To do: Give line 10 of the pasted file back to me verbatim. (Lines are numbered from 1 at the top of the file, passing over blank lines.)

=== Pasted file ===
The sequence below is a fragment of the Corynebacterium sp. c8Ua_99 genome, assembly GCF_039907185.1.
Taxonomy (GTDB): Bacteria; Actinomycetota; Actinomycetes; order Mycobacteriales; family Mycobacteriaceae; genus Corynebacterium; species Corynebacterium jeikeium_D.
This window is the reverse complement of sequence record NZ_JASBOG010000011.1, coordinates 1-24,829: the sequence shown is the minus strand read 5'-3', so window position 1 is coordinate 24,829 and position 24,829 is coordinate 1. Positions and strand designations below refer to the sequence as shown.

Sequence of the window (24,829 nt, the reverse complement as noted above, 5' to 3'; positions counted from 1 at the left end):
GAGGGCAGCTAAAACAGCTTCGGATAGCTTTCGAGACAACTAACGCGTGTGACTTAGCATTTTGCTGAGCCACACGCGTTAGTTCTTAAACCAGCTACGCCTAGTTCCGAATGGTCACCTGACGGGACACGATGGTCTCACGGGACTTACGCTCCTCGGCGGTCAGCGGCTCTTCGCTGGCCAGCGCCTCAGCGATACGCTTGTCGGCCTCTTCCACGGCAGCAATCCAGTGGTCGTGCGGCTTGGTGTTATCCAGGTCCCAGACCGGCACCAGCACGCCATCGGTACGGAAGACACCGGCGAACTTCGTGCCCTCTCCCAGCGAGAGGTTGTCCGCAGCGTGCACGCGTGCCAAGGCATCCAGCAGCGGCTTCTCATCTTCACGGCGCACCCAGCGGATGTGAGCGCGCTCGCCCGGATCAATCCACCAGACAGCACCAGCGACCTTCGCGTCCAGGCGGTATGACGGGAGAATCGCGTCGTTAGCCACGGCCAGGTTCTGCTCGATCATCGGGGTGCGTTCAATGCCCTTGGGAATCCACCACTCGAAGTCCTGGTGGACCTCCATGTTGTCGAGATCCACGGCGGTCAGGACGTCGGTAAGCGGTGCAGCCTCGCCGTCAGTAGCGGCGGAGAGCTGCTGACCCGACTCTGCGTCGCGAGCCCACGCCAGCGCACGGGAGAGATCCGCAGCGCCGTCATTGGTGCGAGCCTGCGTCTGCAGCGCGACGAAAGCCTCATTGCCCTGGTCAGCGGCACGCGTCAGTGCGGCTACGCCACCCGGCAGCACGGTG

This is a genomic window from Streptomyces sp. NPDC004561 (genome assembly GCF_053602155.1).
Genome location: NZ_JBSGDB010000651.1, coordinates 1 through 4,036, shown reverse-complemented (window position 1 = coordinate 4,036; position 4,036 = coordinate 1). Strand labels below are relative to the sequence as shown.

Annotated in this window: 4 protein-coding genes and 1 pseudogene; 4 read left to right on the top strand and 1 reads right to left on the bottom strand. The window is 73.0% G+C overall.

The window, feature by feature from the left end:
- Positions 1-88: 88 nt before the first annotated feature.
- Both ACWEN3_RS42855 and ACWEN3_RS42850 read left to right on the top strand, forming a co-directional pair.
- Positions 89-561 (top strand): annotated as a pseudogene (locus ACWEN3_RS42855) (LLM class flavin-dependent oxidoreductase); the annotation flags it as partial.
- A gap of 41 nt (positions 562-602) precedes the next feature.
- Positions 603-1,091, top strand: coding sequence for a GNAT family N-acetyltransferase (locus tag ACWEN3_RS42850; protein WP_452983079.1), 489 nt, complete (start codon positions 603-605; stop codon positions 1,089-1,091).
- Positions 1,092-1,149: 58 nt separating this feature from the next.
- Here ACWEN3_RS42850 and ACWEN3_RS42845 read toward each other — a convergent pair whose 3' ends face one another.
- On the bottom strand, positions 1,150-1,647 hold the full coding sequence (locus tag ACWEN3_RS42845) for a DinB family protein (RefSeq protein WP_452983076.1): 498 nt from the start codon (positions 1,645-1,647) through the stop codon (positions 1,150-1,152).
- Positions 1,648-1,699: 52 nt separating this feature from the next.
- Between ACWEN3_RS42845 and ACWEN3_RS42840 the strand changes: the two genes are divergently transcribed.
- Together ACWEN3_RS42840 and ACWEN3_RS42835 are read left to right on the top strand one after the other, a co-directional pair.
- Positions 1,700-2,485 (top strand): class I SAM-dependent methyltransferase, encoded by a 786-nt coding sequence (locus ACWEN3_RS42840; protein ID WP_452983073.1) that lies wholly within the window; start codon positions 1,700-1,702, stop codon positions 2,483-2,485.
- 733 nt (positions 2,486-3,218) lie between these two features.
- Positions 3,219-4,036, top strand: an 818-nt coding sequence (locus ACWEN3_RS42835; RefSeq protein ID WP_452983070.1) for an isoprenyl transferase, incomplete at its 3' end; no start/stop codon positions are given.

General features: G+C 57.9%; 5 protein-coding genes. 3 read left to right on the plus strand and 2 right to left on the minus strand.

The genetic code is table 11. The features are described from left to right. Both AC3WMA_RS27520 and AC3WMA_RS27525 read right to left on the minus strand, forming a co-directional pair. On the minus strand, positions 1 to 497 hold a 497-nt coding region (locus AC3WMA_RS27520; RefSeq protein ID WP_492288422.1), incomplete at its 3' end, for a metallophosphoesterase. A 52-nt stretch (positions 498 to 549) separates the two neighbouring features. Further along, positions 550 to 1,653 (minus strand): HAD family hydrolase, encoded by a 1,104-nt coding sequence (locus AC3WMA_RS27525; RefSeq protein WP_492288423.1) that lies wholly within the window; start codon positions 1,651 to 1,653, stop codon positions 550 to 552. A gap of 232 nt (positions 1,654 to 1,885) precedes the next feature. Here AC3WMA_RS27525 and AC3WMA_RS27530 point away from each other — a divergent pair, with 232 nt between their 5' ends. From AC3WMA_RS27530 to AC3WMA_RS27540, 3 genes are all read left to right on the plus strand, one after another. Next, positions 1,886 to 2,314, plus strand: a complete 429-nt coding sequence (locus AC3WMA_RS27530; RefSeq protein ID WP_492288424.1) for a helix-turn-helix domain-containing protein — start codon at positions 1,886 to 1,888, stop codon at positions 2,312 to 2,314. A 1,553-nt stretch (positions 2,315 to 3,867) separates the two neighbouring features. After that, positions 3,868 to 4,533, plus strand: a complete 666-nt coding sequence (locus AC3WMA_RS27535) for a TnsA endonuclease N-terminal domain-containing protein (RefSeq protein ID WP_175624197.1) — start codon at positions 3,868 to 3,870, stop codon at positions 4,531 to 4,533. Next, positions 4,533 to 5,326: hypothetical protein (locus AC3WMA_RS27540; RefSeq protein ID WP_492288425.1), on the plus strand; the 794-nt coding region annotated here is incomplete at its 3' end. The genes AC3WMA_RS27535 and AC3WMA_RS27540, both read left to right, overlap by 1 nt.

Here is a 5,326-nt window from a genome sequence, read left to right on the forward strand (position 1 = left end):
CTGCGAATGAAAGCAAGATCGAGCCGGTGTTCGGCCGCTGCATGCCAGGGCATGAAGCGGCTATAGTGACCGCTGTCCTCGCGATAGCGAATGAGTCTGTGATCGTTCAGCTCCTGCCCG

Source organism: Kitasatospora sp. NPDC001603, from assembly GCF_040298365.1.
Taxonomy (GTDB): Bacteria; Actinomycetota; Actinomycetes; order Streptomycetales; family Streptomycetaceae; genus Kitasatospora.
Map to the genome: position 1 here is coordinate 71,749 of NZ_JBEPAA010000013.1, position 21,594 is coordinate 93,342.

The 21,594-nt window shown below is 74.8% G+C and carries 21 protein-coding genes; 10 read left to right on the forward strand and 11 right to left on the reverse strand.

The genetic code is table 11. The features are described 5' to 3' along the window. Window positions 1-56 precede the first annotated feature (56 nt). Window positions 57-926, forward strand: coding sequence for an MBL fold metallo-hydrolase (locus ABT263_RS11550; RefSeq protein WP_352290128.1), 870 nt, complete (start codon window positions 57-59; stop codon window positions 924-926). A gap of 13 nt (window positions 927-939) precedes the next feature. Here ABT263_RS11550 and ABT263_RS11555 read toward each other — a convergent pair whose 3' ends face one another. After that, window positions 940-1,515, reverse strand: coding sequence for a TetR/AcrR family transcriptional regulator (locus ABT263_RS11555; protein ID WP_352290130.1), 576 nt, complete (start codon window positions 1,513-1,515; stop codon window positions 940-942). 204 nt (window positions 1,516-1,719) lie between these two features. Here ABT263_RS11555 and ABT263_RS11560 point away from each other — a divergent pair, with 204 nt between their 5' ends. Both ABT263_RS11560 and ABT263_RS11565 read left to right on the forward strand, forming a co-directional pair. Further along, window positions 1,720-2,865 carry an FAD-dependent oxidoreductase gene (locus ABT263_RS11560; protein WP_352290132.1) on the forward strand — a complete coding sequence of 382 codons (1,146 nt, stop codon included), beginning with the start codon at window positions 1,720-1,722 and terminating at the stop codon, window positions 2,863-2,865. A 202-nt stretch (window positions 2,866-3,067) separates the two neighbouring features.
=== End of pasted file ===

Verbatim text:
- Positions 1-88: 88 nt before the first annotated feature.